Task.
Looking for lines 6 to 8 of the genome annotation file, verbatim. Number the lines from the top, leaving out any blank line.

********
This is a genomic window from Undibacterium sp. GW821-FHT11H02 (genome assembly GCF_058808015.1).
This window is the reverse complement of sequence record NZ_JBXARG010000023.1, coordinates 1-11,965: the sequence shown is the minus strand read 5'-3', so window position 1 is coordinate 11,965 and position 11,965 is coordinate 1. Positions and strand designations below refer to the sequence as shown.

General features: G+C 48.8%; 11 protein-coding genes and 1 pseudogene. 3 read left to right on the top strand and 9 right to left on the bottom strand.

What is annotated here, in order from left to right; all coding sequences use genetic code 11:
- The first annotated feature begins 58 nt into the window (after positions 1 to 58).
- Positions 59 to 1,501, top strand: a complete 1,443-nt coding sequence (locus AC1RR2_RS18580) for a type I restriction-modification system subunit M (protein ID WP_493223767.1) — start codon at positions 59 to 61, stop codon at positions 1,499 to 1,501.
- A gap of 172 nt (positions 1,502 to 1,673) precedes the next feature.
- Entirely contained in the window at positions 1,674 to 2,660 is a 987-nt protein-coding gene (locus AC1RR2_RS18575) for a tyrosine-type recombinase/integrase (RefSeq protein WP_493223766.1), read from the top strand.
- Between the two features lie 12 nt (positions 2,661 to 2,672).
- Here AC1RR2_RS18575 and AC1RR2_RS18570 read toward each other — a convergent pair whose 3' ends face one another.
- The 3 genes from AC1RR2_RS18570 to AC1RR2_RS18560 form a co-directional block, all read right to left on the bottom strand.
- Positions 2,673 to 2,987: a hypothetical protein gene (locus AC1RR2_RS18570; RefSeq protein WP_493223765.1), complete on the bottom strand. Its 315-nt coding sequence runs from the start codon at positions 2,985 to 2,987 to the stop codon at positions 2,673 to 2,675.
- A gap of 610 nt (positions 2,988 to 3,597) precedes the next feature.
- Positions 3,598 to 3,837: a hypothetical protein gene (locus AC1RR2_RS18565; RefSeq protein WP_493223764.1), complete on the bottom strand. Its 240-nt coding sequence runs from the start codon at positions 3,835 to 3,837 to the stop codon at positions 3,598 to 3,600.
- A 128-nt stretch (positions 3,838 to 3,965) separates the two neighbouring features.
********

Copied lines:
- Positions 59 to 1,501, top strand: a complete 1,443-nt coding sequence (locus AC1RR2_RS18580) for a type I restriction-modification system subunit M (protein ID WP_493223767.1) — start codon at positions 59 to 61, stop codon at positions 1,499 to 1,501.
- A gap of 172 nt (positions 1,502 to 1,673) precedes the next feature.
- Entirely contained in the window at positions 1,674 to 2,660 is a 987-nt protein-coding gene (locus AC1RR2_RS18575) for a tyrosine-type recombinase/integrase (RefSeq protein WP_493223766.1), read from the top strand.